mov  ah, 09h 		;call string display function
    		 int 21h
    		 jmp exit 		;go back to main module

    In this example, the symbol exit is declared public in the main module so that it can be accessed from another source module (task).

    The main module also contains an external declaration of the symbol print. This declaration defines print to be a near label so that it can be accessed from themodule main, even though it is assumed to be located and declared public in another source module.

    A jmp instruction later in main has the label print as its destination.

    The symbol print is declared public in the task module so that it may be accessed from another module (main).

    The symbol exit is defined as a near label so that it can be accessed from this module, even though it is assumed to be located and declared public in the other

    Before this program can be executed, the two source files (one containing main, the other task) must be assembled individually, then linked together using a linker.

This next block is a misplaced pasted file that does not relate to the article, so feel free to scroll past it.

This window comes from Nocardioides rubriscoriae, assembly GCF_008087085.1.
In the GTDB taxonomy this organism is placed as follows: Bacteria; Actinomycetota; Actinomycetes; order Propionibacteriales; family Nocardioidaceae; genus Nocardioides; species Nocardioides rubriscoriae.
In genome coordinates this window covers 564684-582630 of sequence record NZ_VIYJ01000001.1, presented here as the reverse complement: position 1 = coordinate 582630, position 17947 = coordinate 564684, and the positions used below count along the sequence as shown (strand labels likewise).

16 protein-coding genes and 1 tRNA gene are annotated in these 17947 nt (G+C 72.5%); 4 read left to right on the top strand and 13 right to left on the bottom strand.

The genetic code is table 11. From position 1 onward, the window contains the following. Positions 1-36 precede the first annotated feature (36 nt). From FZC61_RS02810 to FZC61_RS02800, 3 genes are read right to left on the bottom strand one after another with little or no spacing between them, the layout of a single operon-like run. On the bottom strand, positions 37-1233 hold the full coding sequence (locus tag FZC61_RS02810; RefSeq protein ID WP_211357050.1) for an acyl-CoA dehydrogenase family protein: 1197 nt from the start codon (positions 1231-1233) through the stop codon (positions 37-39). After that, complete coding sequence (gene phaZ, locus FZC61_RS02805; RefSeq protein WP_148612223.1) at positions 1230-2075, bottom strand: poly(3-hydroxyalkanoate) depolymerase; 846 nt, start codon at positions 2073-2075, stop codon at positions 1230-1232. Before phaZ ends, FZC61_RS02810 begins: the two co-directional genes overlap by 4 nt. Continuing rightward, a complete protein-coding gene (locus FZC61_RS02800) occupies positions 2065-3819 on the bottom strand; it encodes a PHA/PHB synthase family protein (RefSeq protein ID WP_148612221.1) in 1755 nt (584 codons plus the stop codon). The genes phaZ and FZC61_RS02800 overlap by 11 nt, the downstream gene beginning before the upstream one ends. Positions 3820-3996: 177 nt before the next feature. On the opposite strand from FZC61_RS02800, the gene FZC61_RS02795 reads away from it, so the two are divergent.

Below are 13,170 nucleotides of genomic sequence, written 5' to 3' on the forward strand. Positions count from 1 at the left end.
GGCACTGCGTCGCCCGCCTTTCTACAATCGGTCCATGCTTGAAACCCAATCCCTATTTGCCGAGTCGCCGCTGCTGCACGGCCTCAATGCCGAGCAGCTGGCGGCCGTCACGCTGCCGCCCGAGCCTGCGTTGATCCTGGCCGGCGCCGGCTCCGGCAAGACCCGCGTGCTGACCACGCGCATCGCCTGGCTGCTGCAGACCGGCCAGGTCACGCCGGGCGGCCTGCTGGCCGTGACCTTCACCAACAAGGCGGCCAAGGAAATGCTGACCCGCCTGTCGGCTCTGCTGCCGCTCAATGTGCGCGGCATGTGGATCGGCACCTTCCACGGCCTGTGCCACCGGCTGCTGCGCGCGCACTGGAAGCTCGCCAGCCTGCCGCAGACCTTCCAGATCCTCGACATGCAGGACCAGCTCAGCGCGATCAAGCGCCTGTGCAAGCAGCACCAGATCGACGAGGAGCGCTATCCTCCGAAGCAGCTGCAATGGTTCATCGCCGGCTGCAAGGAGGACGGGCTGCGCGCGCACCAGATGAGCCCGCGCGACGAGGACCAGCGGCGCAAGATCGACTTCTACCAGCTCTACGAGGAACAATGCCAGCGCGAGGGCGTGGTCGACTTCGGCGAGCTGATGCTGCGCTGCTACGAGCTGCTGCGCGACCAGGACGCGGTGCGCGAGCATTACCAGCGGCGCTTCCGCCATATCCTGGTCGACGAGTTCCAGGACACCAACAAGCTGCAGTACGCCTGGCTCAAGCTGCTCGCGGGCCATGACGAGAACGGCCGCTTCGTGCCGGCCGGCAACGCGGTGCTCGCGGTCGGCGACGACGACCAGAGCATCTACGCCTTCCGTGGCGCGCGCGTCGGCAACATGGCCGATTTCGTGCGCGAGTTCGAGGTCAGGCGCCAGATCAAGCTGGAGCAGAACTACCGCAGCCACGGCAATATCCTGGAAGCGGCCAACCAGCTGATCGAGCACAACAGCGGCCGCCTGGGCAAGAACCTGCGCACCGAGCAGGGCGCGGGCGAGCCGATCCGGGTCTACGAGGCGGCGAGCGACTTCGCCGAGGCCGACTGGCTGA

The symbol listing for each source file shows the segment allocations.

    	MAIN.ASM  Symbol Table
    	Symbol Name                       Type   Value
    	??DATE                            Text   "21-05-89"
    	??FILENAME                        Text   "MAIN    "
    	??TIME                            Text   "14:20:27"
    	??VERSION                         Number 0100
    	@CODE                             Text   _TEXT
    	@CODESIZE                         Text   0
    	@CPU                              Text   0101H
    	@CURSEG                           Text   _TEXT
    	@DATA                             Text   DGROUP
    	@DATASIZE                         Text   0
    	@FILENAME                         Text   MAIN
    	@WORDSIZE                         Text   2
    	EXIT                              Near   _TEXT:0008